So if you are running a 600hp supercharged Baja going 80 mph then a stainless is worth it and practically necessary. Some of today's larger, high torque outboards like Opti's and Etecs can benefit but I would venture to say you would not notice a difference on your motor. If you did notice a diff it would more likely be from a size or design perspective rather than the material the prop is made from.
An alum prop and hub are going to run about $170-250 while a stainless is going to run you $450-550. I'd go with aluminum and save the difference for gas or a new reel!:thumbsup:
What kind of performance are you looking for? Holeshot? Higher top end speed?
 

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Just my opinion i'm no motor head by a long shot. I'd have to agree with snakehead and hooker on this one. Iv'e spent a lot of years on the water, owned a few different rigs, and spent a lot of time on different rigs of my fathers too. The way I look at it is, it's only a matter of time before you hit something on the water, I'd rather bend my prop then my drive shaft. I have seen first hand what hitting a PVC pipe that was floating in the water (oyster bed marker) did to a buddy of mine's stainless steel prop, and in turn to his drive shaft. I have hit a lot of different things in my day and never seen em coming. I mean how fast do you really have to go to get to your fishing spot, and will it really get you there that much faster?

Im not trying to be a smartass but how do you hit stake?(oyster ground marker) I know their are a few that are not extactly stickingng staight out of the water. Ive run the bay more than a few times a night and have bumped off them(by hitting the side of the boat). I do have radar, but somtimes it can be scanty at best. Also its not always about running max rpm, for example my rig weighs over 4100lbs(wet in the water) fully loaded that 116 gallons of fuel and gear. If i ran an aluminum prop i know for sure it would flex. Again, i am not bashing your imput or insulting your intellegence, just sharing my experience and knowledge:thumbsup:
 

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Rusty - what do you mean by

"if you do go with stainless be sure to get it milled every few years to ensure longivity of your motor and of course fuel economy." :huh:
 

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Rusty - what do you mean by

"if you do go with stainless be sure to get it milled every few years to ensure longivity of your motor and of course fuel economy." :huh:
I had my prop sent out to be resurfaced, and polished up. looks like its brand new. after those years of use, the edges got worn, and the surface had oxidation spots. south jersey boatworks in millville hooked me up. i forget exactly what measurement they took off the edge to take some of the load off the motor. If your interested contact matt.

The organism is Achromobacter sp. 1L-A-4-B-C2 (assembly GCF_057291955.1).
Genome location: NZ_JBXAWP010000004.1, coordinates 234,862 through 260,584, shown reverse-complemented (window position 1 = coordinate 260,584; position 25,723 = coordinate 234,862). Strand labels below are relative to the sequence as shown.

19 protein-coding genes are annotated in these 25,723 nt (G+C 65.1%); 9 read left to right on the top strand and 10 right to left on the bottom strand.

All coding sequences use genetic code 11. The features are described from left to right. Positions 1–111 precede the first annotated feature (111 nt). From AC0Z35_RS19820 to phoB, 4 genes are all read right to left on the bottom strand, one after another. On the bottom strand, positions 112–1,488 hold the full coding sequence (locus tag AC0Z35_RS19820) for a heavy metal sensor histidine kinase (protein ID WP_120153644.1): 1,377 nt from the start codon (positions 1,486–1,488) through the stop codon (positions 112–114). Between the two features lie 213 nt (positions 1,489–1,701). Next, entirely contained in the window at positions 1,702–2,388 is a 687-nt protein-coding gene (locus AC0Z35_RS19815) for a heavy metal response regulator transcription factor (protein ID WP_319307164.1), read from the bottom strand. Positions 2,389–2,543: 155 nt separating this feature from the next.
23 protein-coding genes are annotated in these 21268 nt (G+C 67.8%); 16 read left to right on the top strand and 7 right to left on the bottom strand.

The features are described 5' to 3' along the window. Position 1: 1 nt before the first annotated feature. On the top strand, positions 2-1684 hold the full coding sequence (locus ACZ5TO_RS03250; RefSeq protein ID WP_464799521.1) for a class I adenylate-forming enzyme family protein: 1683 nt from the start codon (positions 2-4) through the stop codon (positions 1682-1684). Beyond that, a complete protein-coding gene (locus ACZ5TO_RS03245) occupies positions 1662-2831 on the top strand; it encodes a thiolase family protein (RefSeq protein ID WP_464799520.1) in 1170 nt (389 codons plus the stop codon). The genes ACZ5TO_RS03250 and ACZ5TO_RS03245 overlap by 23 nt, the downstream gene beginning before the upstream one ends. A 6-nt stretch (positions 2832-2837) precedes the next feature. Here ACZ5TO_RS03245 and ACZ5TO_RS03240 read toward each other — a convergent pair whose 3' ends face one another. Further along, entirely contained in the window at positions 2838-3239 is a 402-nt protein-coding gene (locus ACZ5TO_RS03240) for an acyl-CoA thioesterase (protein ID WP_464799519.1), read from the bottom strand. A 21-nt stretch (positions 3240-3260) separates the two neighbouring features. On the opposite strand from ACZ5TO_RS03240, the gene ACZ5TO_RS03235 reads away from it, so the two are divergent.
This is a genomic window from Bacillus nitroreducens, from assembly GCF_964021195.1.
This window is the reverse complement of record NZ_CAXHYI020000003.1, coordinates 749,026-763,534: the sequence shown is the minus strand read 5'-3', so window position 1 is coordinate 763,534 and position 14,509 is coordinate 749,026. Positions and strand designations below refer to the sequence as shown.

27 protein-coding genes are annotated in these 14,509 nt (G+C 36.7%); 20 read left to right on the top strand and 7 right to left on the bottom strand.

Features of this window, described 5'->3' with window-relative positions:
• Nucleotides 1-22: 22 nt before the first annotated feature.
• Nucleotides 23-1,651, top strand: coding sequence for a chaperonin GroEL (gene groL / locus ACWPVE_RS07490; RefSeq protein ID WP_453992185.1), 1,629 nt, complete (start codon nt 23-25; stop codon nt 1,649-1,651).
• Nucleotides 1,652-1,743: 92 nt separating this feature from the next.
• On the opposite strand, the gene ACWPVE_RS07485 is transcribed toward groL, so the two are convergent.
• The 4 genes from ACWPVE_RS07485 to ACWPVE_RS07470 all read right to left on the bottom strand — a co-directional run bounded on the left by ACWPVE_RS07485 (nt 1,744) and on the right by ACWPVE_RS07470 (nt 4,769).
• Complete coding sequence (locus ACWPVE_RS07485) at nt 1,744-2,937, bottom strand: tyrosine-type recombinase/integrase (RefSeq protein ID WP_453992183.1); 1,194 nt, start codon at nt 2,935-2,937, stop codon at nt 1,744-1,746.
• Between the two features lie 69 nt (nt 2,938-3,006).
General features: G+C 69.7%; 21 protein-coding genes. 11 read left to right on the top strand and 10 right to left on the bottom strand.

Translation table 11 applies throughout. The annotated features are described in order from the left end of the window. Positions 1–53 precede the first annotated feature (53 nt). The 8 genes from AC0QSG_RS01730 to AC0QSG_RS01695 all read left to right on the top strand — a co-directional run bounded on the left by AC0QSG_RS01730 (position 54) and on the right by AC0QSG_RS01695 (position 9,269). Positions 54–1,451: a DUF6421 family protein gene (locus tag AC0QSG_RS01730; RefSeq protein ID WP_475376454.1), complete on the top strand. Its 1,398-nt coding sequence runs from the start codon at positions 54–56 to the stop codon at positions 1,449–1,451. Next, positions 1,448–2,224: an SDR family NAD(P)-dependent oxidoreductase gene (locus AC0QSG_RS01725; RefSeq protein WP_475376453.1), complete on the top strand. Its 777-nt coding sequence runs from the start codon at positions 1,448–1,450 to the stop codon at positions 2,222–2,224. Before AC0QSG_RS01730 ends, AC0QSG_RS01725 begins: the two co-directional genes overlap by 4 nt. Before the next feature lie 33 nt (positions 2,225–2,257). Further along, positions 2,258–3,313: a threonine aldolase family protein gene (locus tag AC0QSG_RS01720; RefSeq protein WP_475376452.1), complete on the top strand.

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From what I have read in many of the publications, the gain in performance is on the order of 1-3 percent with the higher numbers coming from very powerful engines. For me, the cost of a pair to fit my df115's is not worth it. They do look great and can make some improvements but just cost too dam much. When my 3 bladed ones are worn out I will switch to 4 blade but aluminimum and not ss. For my rig, power cat. the only makes around 25 knots they will be just fine and a lot cheaper
 

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I had a guy from a boat shop recently tell me to abandon my stainless prop for aluminum for the reasons mentioned (no flex = gear damage). I would love to know what prop (# of blades / pitch) gives me the best overalll performance. I'd always like to go faster using the same RPMs, but fuel efficiency is the name of the game these days.
 

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Stainless wheels bend when you hit something. Aluminum breaks - as in the pic above. The ss props can be reconditioned. I run a merc Enertia on my boat and have a mirage plus as a spare. The hubs let go before lower unit damage occurs.

You need to prop your boat so that it reaches the mfg max RPM at wot. Then tweak from there. Adding pitch decreases the wot rpms. Decreasing is the opposite. An inch change in pitch equates to approximately 200-300 rpms.

Make it run happy at ordinary cruising speeds with your typical load within the constraints of staying close to the mfg WOT rpms.